Friday, October 1, 2010

On a Serious Note

18 year old Rutgers University student Tyler Clementi shocked America last week when he tragically ended his own life because of a gross invasion of his privacy. Clementi's college roommate Dharun Ravi and his friend Molly Wei videotaped Clementi having sex with another man in his dorm room. The students then posted the video online. Whether it was a hate crime or a college prank, the video had tragic consequences. On the night of September 22 Clementi took his own life by jumping off the George Washington Bridge.

This tragedy has been viewed as a call to arms by many. MTV news, Ellen Degeneres, former NSync star Lance Bass, and How I Met You Mother star Neil Patrick Harris are speaking out about their views on the situation. On her show on Friday, Ellen stated "My heart is breaking for their families, for their friends and for our society that continues to let this happen . . . We can't let intolerance and ignorance take another kid's life."

The mother of Matthew Shepard spoke to CBS news, explaining how Clementi's death has brought back Matthew's death. Shepard was an openly gay student from the University of Wyoming. He was brutally murdered at the age of 21 twelve years ago by two men because of his sexuality. Following her son's disturbing murder, Judy Shepard has become an activist for gay youth. She has brought about The Matthew Shepard and James Byrd Jr. Hate Crimes Prevention Act, which expands federal hate-crime laws to include crimes movitivated by a person's actual or perceived race, color, religion, national origin, gender, sexual orientation, gender identity or disability. Shepard's parents have also founded the Matthew Shepard Foundation to "combat hate and intolerance."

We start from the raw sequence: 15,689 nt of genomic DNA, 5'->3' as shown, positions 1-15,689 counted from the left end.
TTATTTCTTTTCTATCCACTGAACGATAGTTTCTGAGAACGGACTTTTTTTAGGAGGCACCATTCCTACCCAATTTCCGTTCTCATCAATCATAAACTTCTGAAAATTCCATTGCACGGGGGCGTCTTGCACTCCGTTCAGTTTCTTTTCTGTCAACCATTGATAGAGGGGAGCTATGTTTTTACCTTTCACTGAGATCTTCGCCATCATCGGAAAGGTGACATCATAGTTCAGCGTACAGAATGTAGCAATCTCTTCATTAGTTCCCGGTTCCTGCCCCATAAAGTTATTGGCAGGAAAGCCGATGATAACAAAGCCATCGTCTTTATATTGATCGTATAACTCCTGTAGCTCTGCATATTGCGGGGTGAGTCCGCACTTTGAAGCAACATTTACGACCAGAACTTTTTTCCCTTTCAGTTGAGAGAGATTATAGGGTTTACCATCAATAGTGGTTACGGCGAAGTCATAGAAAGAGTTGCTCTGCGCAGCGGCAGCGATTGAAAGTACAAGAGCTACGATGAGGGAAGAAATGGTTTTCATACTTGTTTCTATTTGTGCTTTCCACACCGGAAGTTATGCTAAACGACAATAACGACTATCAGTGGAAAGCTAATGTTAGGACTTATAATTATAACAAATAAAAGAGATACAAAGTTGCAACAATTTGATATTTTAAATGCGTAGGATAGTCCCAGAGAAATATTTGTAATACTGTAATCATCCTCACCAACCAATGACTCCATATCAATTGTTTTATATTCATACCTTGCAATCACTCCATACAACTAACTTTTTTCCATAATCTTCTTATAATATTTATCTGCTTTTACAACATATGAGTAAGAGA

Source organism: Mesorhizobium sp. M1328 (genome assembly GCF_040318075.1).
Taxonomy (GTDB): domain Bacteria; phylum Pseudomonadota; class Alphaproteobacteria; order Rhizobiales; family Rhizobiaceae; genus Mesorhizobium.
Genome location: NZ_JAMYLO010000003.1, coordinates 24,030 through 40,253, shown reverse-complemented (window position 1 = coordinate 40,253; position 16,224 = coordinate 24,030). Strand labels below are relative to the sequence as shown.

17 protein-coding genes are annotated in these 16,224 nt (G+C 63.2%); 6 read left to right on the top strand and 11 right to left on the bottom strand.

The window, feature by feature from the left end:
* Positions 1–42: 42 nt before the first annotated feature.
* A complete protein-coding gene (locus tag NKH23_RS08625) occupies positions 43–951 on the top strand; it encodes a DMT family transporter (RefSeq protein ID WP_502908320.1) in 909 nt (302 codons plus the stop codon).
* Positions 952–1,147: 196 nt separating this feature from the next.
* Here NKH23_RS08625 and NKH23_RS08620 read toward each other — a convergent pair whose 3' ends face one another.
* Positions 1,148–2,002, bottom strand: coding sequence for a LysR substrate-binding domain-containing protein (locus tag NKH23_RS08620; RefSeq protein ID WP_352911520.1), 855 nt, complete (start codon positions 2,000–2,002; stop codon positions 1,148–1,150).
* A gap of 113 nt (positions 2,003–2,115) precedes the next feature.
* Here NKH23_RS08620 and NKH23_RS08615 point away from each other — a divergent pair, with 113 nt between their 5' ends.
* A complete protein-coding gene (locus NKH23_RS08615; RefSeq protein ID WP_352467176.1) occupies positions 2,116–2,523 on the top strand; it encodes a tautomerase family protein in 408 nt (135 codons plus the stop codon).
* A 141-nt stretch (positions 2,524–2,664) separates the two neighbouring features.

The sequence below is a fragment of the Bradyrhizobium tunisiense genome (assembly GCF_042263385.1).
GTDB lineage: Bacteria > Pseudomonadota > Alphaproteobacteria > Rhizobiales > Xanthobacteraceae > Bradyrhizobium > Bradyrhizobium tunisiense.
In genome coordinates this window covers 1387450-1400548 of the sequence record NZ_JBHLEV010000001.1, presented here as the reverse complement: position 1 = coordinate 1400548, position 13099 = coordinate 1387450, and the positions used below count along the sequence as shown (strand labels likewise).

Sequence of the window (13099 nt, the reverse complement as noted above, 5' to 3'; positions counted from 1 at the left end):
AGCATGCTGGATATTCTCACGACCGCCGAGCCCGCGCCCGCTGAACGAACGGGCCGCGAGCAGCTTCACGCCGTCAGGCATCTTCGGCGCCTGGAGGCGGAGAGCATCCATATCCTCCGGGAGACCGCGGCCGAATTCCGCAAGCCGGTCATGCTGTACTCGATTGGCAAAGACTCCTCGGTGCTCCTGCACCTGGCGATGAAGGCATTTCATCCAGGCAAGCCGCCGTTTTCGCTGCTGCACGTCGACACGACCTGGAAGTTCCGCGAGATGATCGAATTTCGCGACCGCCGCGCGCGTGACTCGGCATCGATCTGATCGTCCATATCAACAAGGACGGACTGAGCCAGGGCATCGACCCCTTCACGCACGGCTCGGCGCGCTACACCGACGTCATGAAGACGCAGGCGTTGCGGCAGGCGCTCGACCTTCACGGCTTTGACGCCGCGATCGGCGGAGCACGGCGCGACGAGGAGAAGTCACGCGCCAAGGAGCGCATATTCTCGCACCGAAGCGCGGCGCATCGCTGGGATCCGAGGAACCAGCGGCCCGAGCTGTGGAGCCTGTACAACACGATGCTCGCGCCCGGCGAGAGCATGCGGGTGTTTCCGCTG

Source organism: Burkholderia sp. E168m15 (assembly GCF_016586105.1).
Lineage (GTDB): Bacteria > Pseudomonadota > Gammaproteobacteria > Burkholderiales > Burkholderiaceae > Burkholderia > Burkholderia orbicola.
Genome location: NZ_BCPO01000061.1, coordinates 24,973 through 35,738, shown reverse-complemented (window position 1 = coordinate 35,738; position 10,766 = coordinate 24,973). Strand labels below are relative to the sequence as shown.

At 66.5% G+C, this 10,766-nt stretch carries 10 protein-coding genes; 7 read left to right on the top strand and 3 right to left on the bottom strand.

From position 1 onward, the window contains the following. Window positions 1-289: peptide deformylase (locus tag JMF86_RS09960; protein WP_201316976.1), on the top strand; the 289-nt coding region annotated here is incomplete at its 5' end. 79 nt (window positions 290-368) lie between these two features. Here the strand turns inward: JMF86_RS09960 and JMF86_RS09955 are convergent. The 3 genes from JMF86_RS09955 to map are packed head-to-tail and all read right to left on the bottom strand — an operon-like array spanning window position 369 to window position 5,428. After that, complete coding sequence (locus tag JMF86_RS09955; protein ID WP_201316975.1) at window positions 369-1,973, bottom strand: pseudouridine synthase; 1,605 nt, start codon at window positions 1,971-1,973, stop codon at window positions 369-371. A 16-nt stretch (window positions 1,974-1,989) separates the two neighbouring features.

The unfortunate events of last week are a chance for us as a nation to rethink our view of privacy and come to terms with our growing problems with homophobia as a culture. In fact, even here at URI we are experiencing concerns about this issue. Beginning at midnight last Wednesday, about a dozen of URI's GLBT center began a peaceful sit-in at the 24hour room in the library. The students had a list of seven demands, including a new GLBT center, increased funding, and sensitivity training for faculty and RA's. The students ended their sit-in after a week and a day of their peaceful protest. An agreement was reached and the students goals were met, reported president of the gay-straight alliance Brian Stack. It was agreed that more sensitivity training for students, staff and faculty would be added to the University, GLBT students will be given a voice on several university committees, the schedule for adding a chief diversity officer to the administration and another staff member to the GLBT Center will be accelerated, Ruggles House on Upper College Road will be turned into the group’s new center and have apartments available to rent, numbers rather than names will be used to identify cases referred to the Bias Response Team, and an advisory commission will be created to explore and advocate for LGBT issues. Across America, people are becoming more informed and sensitive to issues such as these.

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